One of my speaking initiatives for 2008 was to branch out a bit from talking about email marketing exclusively, and to do some presentations around the overall changing media landscape, the social web, and my experiences around social marketing. As a result, I have developed a “working” presentation dubbed “From Inbox to iPod: Meshing Social Media into the Marketing Strategy.” I say working, because I have never given the exact same presentation twice. The landscape moves so quickly, things change, so I adapt the presentation usually on an almost “up until the time I get to the podium” basis. Sometimes, a thought will come to me right before starting my talk, and I will add a slide, a bullet, or an image to the deck. Its definitely one of the topics I have fun with, and it has been well received amongst the people who have seen it.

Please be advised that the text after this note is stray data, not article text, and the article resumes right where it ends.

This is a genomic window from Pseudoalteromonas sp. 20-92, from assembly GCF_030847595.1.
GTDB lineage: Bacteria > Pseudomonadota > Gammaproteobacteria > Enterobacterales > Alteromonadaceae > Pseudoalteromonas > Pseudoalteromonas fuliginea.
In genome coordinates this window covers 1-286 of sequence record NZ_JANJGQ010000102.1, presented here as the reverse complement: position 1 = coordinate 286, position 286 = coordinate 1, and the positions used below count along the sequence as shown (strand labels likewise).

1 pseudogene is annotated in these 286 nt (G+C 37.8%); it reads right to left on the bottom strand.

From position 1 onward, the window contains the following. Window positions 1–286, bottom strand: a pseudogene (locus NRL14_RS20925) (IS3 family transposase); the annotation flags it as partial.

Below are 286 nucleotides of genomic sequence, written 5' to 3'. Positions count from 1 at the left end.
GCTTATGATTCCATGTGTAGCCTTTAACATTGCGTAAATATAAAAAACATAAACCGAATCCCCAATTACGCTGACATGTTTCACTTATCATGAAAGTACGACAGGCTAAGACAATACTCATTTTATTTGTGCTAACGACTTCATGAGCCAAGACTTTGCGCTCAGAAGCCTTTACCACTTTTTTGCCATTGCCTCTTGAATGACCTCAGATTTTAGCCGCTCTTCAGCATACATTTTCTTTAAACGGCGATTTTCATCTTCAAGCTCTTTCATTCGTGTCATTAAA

One of the key points that I make during the presentation is in regards to the concept of “Publishing is Marketing 2.0,” and I carry on the early mantra of “content is king,” no matter how many times we have heard it before, it has never been more relevant in its time than now. And it is this very point that presents one of the larger challenges for organizations to overcome, both now and into the future. That is one of the marketing department’s transformation into becoming a publishing organization.